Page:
Tandridge District

Tandridge District
Non-metropolitan district

Caterham, the largest town in Tandridge

Tandridge shown within Surrey
Sovereign state United Kingdom
Constituent country England
Region South East England
Non-metropolitan county Surrey
Status Non-metropolitan district
Admin HQ Oxted
Incorporated 1 April 1974
  Type Non-metropolitan district council
  Body Tandridge District Council
  Leadership Alternative - Sec.31 (Conservative)
  MPs Sam Gyimah
  Total 95.8 sq mi (248.2 km2)
Area rank

154th (of 326)

Highest point  : Botley Hill
Population (mid-2014 est.)
  Total 85,374
  Rank 278th (of 326)
  Density 890/sq mi (340/km2)
  Ethnicity[1] 93.8% White
2.0% S.Asian
1.8% Black
1.4% Mixed Race
Time zone GMT (UTC0)
  Summer (DST) BST (UTC+1)
ONS code 43UK (ONS)
E07000215 (GSS)
OS grid reference TQ3954252860
Website www.tandridge.gov.uk

Tandridge is a local government district in Surrey, England containing part of the North Downs Area of Outstanding Natural Beauty, part of the Weald and the towns of Warlingham, Caterham, Oxted, Godstone and Lingfield. The area has several woodlands and some open heathland. Elevations range from 267m (876 ft) at Botley Hill, North Downs to 42m (138 ft) above sea level near Edenbridge.[2] The district council offices are in Oxted, the second biggest settlement in the district.


It is named after a hillside village and slope on the south slope of the North Downs, Tandridge. The early local government Tandridge hundred of Surrey covered roughly the same area. Through the 19th century, hundreds lost relevance and urban and rural districts replaced any remaining functions in 1894.

The district was formed on 1 April 1974, under the Local Government Act 1972, by the merger of Caterham and Warlingham urban district along with Godstone Rural District. Since 2000, civil parish councils once again cover the district.

The district is not currently twinned however one of its towns, Lingfield is twinned with Plaisance du Touch, Toulouse, France.[3]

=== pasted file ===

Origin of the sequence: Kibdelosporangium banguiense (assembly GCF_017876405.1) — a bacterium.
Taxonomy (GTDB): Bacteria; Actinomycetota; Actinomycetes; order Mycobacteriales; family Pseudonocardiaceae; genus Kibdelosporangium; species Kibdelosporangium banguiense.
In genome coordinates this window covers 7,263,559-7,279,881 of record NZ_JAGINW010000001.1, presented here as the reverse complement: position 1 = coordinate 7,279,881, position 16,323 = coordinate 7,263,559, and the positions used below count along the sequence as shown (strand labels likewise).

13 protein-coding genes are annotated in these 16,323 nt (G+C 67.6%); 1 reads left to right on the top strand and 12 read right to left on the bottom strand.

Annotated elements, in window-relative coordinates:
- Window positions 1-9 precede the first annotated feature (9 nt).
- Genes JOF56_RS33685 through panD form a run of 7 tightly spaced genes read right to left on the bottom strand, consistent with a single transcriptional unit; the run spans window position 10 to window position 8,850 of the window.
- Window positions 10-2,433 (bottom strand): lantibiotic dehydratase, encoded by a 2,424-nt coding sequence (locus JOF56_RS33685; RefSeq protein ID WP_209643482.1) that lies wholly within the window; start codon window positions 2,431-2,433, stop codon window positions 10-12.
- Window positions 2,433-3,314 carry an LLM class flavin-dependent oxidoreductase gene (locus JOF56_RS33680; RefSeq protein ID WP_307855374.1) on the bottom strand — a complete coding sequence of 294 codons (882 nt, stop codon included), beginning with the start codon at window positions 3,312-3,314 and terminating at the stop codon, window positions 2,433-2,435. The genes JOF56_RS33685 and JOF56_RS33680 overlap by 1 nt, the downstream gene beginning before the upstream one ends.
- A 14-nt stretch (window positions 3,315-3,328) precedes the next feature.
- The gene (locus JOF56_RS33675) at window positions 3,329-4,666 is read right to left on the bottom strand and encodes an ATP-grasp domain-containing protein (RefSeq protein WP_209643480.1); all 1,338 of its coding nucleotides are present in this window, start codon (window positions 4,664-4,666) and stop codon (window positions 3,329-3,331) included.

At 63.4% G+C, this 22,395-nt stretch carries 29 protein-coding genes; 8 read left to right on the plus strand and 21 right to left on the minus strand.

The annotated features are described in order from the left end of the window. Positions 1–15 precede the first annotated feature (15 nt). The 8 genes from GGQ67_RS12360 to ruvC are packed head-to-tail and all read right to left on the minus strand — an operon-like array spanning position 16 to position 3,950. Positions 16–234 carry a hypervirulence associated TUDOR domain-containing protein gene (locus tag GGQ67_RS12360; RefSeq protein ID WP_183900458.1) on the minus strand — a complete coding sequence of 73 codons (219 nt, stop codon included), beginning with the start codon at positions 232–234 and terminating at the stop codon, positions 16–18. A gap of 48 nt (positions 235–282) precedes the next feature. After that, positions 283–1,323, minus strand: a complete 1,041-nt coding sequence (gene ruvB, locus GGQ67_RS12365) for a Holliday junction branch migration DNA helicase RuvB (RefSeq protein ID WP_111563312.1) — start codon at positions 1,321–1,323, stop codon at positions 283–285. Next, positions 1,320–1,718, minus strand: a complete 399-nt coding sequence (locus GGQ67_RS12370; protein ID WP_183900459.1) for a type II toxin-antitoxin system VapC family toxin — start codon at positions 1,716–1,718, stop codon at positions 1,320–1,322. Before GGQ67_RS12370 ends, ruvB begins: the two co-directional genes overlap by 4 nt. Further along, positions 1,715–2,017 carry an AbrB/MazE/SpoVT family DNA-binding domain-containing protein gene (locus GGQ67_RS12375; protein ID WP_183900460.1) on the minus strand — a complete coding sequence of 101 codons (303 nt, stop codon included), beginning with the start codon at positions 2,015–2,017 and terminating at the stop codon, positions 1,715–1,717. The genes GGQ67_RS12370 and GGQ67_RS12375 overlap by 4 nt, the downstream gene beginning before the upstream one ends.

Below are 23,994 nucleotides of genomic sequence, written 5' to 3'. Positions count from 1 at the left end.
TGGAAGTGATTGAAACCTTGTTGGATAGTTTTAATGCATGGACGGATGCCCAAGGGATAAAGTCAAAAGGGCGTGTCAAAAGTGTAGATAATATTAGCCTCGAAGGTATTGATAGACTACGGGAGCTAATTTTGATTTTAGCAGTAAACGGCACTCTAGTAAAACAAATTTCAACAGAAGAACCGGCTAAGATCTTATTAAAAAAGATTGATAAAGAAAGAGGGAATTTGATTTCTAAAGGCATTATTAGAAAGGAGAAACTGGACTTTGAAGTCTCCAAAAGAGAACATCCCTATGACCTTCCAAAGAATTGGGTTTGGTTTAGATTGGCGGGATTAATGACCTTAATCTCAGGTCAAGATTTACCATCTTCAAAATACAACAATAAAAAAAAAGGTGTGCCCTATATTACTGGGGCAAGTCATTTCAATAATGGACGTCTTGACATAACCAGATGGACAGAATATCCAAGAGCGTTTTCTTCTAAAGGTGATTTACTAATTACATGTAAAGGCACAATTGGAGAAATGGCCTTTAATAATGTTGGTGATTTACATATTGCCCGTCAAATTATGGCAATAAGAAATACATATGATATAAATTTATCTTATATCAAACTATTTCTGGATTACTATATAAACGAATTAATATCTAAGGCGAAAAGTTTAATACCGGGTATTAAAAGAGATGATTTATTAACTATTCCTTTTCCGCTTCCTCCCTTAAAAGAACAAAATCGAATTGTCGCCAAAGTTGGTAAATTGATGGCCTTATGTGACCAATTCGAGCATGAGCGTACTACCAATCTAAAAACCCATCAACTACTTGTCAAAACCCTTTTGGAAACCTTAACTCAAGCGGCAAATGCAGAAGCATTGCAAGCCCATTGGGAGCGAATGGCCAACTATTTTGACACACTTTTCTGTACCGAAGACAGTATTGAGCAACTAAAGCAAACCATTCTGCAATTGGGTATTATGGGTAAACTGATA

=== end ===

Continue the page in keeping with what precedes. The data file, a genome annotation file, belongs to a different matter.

Elections to Tandridge District Council are held in three out of every four years, with one third of the 42 seats on the council being elected at each election. From the first election in 1973 to 1990 the Conservative party controlled the council, but for most of the 1990s no party had a majority. This changed at the 2000 election when the Conservatives reclaimed a majority, which they have held since. As of the 2014 election the council is composed of the following councillors:-[4]

Party Councillors
Conservative Party 34
Liberal Democrats 6
Independent 2

District Council Committees

Towns, villages, neighbourhoods and Civil Parish(es)

Town, village or neighbourhood Parish 1 Parish 2
Bletchingley which includes South Park, Brewer Street and Warwick Wold Bletchingley
Burstow which includes Smallfield** and Weatherhill Burstow
Caterham Caterham on the Hill Caterham Valley
Chaldon Chaldon
Chelsham Chelsham and Farleigh
Crowhurst Crowhurst
Dormansland which includes Dormans Park and Haxted Dormansland
Farleigh which includes Fickleshole Chelsham and Farleigh
Felbridge which includes Domewood Felbridge
Godstone which includes South Godstone*, Tyler's Green, Church Town, Tilburstow and Blindley Heath* Godstone
Horne which includes Newchapel and Whitewood Horne
Limpsfield which includes Limpsfield Chart*, Paines Hill and Langhurst Limpsfield
Lingfield which includes Felcourt Lingfield
Outwood Outwood
Oxted which includes Hurst Green* and Holland Oxted
Nutfield which includes South Nutfield* and Ridge Green Nutfield
Tandridge which includes Crowhurst Lane End Tandridge
Tatsfield Tatsfield
Titsey Titsey
Warlingham which includes Hamsey Green* Warlingham
Whyteleafe Whyteleafe
Woldingham which includes Woldingham Garden Village Woldingham

Each civil parish is named after one of its towns or villages which has been established around an Anglican church. All other settlements/neighbourhoods with their own Anglican church or chapel and therefore traditionally in England defined as "a village" are marked with an asterisk. A double asterisk indicates the locality has a church hall used as a Church of England church.[7] One chapel in Limpsfield ecclesiastical parish and civil parish has no adjoining settlement, in Staffhurst Wood.

See also


  1. Office for National Statistics: Neighbourhood Statistics: Tandridge
  2. Local Authority Map. Accessed 2012-04-23
  3. District Council link to external website. Accessed 2012-04-23
  4. "Tandridge". BBC News Online. Retrieved 9 March 2015.
  5. District Council website. Accessed 2012-04-26
  6. Ordnance Survey map, courtesy of English Heritage
  7. Church of England website - ecclesiastical parish finder

Coordinates: 51°15′26″N 0°00′00″E / 51.2573°N 0.0000°E / 51.2573; 0.0000

This article is issued from Wikipedia - version of the 11/4/2016. The text is available under the Creative Commons Attribution/Share Alike but additional terms may apply for the media files.